Light rail was supposed to bring a development boom to the Hiawatha corridor, and the Met Council claims that it has, but a new study shows that the Blue Line has had very little effect on land use near rail platforms.
Sarah West, an economics professor at Macalester College and Needham Hurst, a graduate student at Harvard, have a new paper coming out in Regional Science and Urban Economics, demonstrating that the Blue Line, which started carrying passengers between the Mall of America and downtown Minneapolis in 2004, caused almost zero increase in the likelihood of new development in its first six years.
“The effects of light rail, at least through 2010 in Minneapolis, are very small, and are limited to industrial and single-family parcels,” West said in an interview.
Using Census data not released until 2012, as well as the Metropolitan Council’s Generalized Land Use Survey and City of Minneapolis parcel data, West and Hurst looked at land parcels near light rail platforms and calculated the likelihood of land use change, then compared that to the likelihood of land use change for parcels throughout Minneapolis.
They found “no effect” on development near light rail compared to the period from 1997 to 2000, and found that parcels within a ½ mile of rail platforms were only 1.39 percent more likely to be developed after the line started operating compared to the years the rail line was under construction, from 2000 to 2004.
West and Hurst are careful to point out that their paper does not address development since 2010 -- "casual observation of activity along the line in 2012 and 2013 suggests that substantial changes are taking place now that market outlooks have improved," the authors wrote -- and that the effects of light rail can take a long time to manifest themselves.
“It can take decades for the effects of the introduction of new public transit to be felt in a city,” West said. “It’s too early to close the book on the effects of the Blue Line.”
Still, the research is a cautionary note for optimists as Metro Transit readies to open the Green Line that runs from downtown St. Paul to the site of the Metrodome, where it will connect with the Blue Line.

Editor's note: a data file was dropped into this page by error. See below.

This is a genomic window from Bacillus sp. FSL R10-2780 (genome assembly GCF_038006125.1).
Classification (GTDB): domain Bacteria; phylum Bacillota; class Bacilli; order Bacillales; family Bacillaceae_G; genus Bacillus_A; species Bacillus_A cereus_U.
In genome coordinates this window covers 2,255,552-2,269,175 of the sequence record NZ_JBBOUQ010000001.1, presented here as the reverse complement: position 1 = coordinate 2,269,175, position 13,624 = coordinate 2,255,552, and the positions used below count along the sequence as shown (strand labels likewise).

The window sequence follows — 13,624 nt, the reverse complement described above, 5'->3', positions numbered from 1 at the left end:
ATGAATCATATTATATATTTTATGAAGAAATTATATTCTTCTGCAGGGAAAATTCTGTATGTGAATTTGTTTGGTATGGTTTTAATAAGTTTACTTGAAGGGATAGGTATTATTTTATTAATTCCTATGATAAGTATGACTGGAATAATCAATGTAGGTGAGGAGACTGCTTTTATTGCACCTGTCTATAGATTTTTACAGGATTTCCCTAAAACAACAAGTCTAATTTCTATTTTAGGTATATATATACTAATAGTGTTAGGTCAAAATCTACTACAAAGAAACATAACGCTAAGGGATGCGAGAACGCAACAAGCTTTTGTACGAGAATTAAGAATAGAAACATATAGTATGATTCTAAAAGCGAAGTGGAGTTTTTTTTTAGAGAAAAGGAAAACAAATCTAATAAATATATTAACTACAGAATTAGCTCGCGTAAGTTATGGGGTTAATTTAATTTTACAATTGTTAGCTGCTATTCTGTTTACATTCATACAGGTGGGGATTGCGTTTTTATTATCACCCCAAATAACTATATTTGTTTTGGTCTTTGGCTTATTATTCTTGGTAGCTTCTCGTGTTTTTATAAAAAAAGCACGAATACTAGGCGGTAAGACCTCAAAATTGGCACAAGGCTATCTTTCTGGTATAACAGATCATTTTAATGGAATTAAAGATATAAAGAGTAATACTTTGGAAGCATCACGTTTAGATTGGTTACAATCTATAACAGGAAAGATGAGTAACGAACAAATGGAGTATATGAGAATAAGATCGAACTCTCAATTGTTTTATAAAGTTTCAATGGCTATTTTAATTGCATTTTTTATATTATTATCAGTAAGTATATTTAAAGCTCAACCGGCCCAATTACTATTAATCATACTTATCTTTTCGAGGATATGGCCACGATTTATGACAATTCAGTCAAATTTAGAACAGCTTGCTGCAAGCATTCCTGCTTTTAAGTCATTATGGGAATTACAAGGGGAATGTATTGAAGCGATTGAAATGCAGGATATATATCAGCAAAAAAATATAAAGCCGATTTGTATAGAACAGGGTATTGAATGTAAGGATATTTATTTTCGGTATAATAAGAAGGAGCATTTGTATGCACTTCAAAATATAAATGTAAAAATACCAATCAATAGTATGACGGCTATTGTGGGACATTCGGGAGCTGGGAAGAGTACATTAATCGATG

Past studies have shown that the light rail line has increased property values along its route, particularly for single family homes. But major redevelopment and development of vacant property have been only slightly more likely to materialize compared with parts of the city not near the rail.
A recent story by Eric Roper explained how little has changed at the intersection of Hiawatha Avenue and Lake Street, a busy hub that was supposed to be a prime location for construction as a result of the rail line.
Hennepin County Commissioner Peter McLaughlin said Tuesday that big picture, the history of the Hiawatha corridor is clear. There was little meaningful development for 30 years, and now, 10 years after the Blue Line opened, the route is dotted with new development. The 7,200 new housing units projected to be built along the Blue Line by 2020 have already been exceeded, he said.
Gauging the success of the line with a study period that ends in 2010 doesn’t give an accurate picture, he said, because the recession brought development “to a halt for about three years."
“We were hemorrhaging jobs when Barack Obama took office,” McLaughlin said. “Nothing was being financed.”
Further lines of inquiry include determining how much city land use policy has helped or hurt the ability of developers to bunch together parcels and start new projects, West said. She also said it would be worthwhile to figure out how much the interactive experience of each platform affects the likelihood of development.
The 38th Street station, for instance, is easy to get at from the west side of Hiawatha, West said, but much less welcoming from the east, where pedestrians have to walk past grain elevators and over nearly 50 yards of freight rail tracks and vacant lots – and that’s before they hit Hiawatha Avenue, which is six lanes of traffic at the intersection.
Having grown up just east of Hiawatha Avenue, West said she’s watched new apartments go up since the line started operating. Yes, multifamily development has been built along the corridor, she said. But it’s also been built in other places.
“You can’t conclude that we’ll never measure an effect,” West said. “You can’t conclude that there’s no effect. You can’t conclude that the Green Line will be exactly identical to this.”
The Green Line is set to open on June 14, and will run through the University of Minnesota and along University Avenue to downtown St. Paul, where the line will end at the Union Depot.
“My first sense is the Green Line is a better line,” said David Levinson, a civil engineering professor at the University of Minnesota. “It’s going to a denser area.”
Levinson points out that the Green Line – and any subsequent additions to the light rail system – will also improve the value of land along the Blue Line, thus making it more ripe for development as the network gets bigger and more people use it.
“That positive feedback system sort of kicks in, and it reinforces the growth,” Levinson said.
(Photo by Richard Sennott, Star Tribune)
This piece has been updated and amended since it was first posted.